4. Losing control—where organ recipients find their new body part exerts influence over them following a transplant.
Tales regarding the transplantation of gross anatomy from donors who have committed murder or rape are common from the earliest Hollywood films, such as limb transplants for example in The Hands of Orlac (1924) and in Mad Love (1935), where a pianist is given a hand transplant, not knowing the hands once belonged to a murderer. The hands take on a life of their own and take control with murderous consequences. Meanwhile, in The Amazing Transplant (1970) a man begins raping women wearing gold earrings leading to it being revealed that he had a penis transplant from a serial rapist who preyed on women with gold earrings. In all this popular representation of the limb transplants the solution is to “amputate the organ, to somehow kill the rebellious body part” (O’Neill, 2006, p. 224) to effectively eliminate the puppet master, that is, the organ, by cutting the strings (see Figure 3).
What is notable in this myth of “losing control” is that the donor is regularly portrayed to have been a criminal and the transplant is of largely visible, non-neutral body parts such as hands. There are no tales for instance of a liver donated by a criminal causing the organ recipient to become a murderer. Notions of the body part retaining power to control or influence the recipient continue to the present day and have evolved beyond the simplistic idea of conflict between the grafted organ and the host and a battle for dominance. Instead, the myth of losing control is shifting toward understandings of cellular memory where the dead organ donor lives on via his or her donated organ through mysterious behavioral symptoms and feelings of intense identification with the unknown donor.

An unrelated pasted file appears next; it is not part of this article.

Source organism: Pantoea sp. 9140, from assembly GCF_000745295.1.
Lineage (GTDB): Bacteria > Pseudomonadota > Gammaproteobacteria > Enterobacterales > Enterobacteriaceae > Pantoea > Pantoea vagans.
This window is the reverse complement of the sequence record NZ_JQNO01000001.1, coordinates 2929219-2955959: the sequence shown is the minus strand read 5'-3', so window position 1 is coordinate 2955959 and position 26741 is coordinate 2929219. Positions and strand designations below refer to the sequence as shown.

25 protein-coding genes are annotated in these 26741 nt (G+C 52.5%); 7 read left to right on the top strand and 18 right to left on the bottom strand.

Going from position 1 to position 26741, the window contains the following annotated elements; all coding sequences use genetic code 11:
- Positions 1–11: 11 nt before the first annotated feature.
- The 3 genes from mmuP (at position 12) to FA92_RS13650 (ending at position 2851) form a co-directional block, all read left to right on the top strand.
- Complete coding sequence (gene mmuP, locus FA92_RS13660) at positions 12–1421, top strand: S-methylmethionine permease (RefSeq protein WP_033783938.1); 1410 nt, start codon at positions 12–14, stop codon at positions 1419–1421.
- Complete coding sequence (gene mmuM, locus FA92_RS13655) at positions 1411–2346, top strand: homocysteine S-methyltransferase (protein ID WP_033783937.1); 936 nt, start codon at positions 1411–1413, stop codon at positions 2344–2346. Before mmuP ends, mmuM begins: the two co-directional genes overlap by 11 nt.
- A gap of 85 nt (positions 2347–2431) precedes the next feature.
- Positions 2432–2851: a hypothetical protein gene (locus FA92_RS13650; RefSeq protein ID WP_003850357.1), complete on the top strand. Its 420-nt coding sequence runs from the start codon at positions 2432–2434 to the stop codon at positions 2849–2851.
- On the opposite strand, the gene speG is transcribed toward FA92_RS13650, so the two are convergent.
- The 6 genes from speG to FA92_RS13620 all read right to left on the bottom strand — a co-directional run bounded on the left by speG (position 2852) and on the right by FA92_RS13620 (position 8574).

The power of the corpse is encapsulated by the continuance of body part mythology within popular culture that contains few positive or even accurate portrayals of the process. This is supported by studies of television shows with organ transplantation storylines and their impact on viewer’s attitudes, knowledge, and behaviors regarding organ donation and transplantation (see Morgan, Movius, & Cody, 2009). Transplantation continues to be represented as exploitative and corrupt, underpinning myths linked to fundamental concepts of control. However, what is most notable about these popular culture–driven myths is that they would not spread or continue to exist unless people found the core ideas credible (Campion-Vincent, 2002).
Narratives and fears about death and the dead within the social world are explored through not only popular culture representations of body part myths but also though depictions of the fictional undead. The undead, namely zombies and vampires, and their relations to the living provide valuable insight into the contemporary social world’s views about corpses and mortality.